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Web Audio Lab

Web Audio Lab is a program developed at Cornell, written by Slava Paperno, designed for out-of-class language practice.  It revives the sort of fluency practice that has been forgotten by many language programs since the demise of the Audio-Lingual Method in the 70s.  It allows students to listen to target audio, view text or pictures, and respond by recording their voice.  They can then compare their own recordings to the model recording.  Teachers can listen to students' recordings and offer comments back to them.  For more information, write to Dick Feldman, Director of the Language Resource Center, Cornell University, at

Getting started in Web Audio Lab

Recording words and sentences is part of your homework for many language classes. Use the program called Web Audio Lab to make the recordings and upload them to our server. The teacher may review your recordings by playing them from the server.

Web Audio Lab by Slava Paperno is an online application that can be used with several (but not all) modern browsers on Windows and Mac OS X computers. If you decide to pay for access, you will be able to use it from your own room. However, we strongly recommend that you use the computers in the language lab for the first couple of days. This will help you avoid possible technical glitches and concentrate on your work rather than spend time installing required software.

Before your first WAL assignment is due, go to the Language Resource Center (on the ground floor of Stimson Hall) and use one of the computers in the public computing lab.  If you run into any technical problems, talk to the student attendants in the lab.

  1. the machine password is "user"
  2. Google Chrome  (Firefox is not supported) - we recommend Safari
  3. Watch the WAL tutorial video for instructions on how to register for the program and how to use it.  There is an icon on the desktop for the WAL login page -  On the top of that page is a link to the video tutorial.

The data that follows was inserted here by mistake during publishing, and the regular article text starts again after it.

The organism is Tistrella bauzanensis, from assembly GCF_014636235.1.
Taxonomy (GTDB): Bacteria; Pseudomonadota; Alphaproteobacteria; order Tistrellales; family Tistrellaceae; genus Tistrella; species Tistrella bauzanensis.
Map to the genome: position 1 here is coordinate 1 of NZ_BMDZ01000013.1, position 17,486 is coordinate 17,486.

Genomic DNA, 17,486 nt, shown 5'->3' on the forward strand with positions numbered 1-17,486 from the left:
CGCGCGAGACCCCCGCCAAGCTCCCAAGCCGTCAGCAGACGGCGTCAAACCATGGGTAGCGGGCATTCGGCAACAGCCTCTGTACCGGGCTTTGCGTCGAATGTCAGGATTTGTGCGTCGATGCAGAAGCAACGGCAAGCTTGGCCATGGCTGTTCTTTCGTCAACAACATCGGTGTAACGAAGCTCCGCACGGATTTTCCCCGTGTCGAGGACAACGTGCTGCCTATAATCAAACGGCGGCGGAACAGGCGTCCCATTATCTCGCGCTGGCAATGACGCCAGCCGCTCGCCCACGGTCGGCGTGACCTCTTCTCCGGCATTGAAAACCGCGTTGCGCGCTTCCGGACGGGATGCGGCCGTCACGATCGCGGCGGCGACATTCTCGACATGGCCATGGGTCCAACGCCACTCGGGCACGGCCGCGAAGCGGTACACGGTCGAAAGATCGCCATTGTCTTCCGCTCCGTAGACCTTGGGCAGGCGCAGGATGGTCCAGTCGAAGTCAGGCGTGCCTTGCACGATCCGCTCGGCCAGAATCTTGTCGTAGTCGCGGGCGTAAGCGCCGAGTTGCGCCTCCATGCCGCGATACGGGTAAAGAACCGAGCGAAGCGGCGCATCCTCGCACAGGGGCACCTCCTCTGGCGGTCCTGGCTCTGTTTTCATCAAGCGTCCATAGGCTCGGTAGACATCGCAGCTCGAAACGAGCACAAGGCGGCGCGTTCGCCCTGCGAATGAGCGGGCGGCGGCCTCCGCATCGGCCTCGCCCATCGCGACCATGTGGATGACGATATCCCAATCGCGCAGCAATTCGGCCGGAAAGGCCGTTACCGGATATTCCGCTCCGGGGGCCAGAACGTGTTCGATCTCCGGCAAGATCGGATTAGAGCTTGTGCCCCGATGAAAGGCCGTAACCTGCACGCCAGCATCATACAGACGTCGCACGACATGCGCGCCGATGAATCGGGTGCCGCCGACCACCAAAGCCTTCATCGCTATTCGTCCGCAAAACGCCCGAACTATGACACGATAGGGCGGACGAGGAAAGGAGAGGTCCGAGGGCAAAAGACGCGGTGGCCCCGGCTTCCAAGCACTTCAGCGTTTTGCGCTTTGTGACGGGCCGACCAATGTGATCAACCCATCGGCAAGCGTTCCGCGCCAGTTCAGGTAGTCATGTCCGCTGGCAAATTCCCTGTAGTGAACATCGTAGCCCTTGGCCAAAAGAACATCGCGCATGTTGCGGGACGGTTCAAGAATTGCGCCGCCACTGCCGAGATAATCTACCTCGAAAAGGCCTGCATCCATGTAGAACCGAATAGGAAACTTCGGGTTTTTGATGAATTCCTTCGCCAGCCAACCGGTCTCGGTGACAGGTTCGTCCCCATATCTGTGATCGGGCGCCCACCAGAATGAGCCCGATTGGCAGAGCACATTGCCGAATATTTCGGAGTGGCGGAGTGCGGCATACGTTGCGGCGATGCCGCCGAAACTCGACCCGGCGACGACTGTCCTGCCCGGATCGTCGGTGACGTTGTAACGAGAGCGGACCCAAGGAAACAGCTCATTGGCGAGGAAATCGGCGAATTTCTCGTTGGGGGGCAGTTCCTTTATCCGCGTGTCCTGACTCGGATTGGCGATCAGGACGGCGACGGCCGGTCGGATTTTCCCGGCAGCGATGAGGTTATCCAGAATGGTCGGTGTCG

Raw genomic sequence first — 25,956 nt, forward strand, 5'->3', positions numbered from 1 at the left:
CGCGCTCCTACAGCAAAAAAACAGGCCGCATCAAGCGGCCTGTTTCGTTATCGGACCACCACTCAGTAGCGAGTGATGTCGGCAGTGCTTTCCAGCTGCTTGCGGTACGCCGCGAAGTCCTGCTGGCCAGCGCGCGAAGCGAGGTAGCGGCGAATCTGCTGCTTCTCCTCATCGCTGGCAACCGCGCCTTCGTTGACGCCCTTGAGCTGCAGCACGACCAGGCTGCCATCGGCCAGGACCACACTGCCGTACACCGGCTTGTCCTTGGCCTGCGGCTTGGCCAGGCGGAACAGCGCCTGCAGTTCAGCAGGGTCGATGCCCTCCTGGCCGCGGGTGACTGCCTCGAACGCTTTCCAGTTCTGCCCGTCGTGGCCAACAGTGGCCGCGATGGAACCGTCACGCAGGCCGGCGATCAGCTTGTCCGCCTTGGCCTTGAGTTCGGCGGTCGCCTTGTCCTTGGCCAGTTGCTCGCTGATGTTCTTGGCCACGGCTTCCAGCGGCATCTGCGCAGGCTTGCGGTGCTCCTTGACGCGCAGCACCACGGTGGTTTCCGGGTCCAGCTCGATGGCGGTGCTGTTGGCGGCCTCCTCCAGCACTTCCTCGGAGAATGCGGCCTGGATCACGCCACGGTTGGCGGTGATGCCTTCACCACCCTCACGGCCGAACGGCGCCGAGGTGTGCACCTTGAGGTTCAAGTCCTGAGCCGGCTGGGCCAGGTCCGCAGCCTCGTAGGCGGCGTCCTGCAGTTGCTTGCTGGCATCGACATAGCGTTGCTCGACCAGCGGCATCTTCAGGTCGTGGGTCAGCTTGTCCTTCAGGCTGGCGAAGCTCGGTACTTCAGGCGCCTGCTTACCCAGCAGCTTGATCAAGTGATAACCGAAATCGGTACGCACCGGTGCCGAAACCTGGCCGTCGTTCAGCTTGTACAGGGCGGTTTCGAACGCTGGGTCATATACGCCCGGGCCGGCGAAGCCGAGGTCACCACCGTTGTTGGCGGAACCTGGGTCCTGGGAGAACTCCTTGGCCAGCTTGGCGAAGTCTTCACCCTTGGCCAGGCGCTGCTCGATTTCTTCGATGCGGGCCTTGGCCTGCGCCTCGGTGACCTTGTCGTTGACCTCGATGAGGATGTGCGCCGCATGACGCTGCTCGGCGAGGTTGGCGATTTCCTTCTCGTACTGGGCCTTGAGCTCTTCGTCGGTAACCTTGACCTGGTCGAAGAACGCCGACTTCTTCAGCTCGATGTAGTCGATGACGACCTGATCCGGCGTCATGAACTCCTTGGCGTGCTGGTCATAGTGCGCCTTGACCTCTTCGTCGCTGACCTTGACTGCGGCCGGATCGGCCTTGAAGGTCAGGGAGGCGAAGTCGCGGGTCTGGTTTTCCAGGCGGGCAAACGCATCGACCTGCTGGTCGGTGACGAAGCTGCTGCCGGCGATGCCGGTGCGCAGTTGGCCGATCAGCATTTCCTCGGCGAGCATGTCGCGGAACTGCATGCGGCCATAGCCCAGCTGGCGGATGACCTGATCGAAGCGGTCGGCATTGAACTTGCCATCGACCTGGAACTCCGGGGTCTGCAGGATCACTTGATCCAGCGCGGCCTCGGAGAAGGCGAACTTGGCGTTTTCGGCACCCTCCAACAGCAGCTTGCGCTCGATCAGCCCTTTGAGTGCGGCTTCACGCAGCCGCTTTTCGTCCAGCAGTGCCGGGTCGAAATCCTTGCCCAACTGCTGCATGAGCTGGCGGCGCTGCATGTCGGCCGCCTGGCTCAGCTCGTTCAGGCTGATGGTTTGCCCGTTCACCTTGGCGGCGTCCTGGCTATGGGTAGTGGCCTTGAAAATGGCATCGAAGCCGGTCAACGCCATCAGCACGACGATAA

After logging into the program and selecting your class, you should see the screen where you will do all your WAL work: listen to short statements and record your own voice--either repeating what you heard or responding to it. Click Start to begin. When the exercise pauses for one reason or another, click Go On. Speak when you see a red line running across the screen. There is no Record button: recording starts and stop automatically.

You will see the dots in the bottom row turn red, then green as your voice is recorded and the recordings are submitted to the server. When you're done with the first exercise, and the last dot has turned green, select the next exercise from the navigation bar and click Go.

You can quickly review any of your recordings by clicking its dot-button. If your voice seems too quiet, you may need to move the microphone closer to your mouth or try to adjust the microphone recording level (click Mic settings in the navigation bar).  If there is a model answer, you can click the diamond-shaped buttons to hear your answer followed by the model answer.  You can then redo your recording if you want to, to be sure you have submitted your best work.  When you do this spot-checking and re-recording, you may want to click on "One at a time," which will stop the program after each item.

When you are done, you may, if you wish, click Your history and verify that your recordings are on the server. That's how your teacher will review your homework.

After about two weeks into the semester, you will have to pay $25 if you want to use the program out of the lab.  A link will appear for you to do this.

Find out what students in Russian 1121/1122 say about using Web Audio Lab.